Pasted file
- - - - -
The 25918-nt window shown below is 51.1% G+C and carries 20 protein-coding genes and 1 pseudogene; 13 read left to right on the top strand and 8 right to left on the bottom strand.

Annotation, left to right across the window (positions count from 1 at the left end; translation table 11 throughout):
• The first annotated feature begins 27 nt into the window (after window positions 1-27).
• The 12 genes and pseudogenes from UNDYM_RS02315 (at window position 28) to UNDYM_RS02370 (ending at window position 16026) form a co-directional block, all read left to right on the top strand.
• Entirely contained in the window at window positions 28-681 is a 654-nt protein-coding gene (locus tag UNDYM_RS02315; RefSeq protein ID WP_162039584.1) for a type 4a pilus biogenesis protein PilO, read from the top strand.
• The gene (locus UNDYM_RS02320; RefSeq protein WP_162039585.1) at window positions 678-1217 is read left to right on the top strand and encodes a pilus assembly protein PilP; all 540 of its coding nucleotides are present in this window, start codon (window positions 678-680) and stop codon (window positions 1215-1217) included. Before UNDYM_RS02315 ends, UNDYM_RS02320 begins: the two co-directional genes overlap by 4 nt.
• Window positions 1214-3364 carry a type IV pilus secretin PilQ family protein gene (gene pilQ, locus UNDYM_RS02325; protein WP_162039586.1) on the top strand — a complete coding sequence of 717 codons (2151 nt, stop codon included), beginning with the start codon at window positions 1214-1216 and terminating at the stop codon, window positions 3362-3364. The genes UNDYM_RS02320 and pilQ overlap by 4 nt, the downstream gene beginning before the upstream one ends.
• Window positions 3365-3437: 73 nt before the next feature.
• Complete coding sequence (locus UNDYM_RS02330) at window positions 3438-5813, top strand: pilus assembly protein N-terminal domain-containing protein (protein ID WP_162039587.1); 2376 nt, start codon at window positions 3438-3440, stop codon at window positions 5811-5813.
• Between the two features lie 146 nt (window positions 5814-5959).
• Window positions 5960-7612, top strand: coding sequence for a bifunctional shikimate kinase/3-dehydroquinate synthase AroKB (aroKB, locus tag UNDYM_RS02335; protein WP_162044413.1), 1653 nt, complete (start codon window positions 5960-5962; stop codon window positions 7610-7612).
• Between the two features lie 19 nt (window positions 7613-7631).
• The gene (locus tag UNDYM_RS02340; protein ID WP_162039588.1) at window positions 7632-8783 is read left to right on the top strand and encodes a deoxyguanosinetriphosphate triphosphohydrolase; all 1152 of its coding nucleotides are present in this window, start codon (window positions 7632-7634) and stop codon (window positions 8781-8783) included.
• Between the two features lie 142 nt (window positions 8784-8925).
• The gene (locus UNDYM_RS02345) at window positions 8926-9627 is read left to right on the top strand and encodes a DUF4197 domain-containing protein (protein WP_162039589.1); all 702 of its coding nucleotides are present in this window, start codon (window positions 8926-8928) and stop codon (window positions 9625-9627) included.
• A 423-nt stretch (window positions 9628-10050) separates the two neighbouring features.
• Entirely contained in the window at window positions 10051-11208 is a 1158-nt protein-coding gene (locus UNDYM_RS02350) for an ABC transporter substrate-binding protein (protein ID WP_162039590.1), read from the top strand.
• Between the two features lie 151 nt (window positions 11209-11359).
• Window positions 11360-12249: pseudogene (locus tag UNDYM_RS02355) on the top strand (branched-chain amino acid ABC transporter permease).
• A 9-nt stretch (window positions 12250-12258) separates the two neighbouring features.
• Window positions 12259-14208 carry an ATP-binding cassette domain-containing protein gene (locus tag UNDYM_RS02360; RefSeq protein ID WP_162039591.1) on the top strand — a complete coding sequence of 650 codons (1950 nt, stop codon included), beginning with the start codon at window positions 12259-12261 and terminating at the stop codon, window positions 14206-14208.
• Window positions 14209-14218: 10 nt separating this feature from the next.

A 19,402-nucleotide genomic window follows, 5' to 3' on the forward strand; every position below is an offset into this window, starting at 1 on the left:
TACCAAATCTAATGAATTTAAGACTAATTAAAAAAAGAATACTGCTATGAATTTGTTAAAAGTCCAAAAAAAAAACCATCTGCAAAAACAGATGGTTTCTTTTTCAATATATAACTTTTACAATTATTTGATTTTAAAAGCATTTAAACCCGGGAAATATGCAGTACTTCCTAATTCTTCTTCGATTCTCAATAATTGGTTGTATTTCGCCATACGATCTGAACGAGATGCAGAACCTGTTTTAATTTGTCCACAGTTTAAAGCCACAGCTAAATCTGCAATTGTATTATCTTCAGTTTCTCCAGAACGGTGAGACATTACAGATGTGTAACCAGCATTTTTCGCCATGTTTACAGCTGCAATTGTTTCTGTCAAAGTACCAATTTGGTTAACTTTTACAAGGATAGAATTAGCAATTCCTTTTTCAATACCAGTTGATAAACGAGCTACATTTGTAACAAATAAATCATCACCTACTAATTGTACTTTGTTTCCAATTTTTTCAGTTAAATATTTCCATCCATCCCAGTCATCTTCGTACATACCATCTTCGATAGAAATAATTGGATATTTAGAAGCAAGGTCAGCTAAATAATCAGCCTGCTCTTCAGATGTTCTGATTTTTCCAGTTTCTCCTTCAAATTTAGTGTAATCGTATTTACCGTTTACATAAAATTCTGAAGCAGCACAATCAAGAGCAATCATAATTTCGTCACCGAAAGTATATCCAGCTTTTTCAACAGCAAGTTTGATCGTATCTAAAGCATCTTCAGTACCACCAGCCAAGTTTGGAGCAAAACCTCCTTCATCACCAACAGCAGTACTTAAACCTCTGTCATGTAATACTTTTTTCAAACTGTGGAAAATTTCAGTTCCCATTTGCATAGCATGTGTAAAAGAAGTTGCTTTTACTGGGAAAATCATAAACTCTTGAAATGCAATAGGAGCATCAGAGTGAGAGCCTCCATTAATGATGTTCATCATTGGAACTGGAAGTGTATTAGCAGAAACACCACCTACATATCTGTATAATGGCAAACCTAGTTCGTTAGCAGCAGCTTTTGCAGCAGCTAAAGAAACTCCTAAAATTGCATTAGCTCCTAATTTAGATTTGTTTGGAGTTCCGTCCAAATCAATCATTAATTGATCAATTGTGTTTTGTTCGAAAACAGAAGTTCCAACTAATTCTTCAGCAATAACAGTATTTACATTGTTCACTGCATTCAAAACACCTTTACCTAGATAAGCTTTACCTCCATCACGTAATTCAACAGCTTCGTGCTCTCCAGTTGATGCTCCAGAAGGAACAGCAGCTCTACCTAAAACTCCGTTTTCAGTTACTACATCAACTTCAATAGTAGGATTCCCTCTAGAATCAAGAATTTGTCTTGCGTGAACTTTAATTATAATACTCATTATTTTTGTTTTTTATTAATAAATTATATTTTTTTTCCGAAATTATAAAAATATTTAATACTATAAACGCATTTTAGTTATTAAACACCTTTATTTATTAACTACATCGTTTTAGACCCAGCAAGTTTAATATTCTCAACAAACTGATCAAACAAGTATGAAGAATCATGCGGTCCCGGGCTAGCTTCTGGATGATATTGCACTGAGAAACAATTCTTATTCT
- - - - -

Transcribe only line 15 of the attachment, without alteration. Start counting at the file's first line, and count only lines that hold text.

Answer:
• The gene (locus UNDYM_RS02345) at window positions 8926-9627 is read left to right on the top strand and encodes a DUF4197 domain-containing protein (protein WP_162039589.1); all 702 of its coding nucleotides are present in this window, start codon (window positions 8926-8928) and stop codon (window positions 9625-9627) included.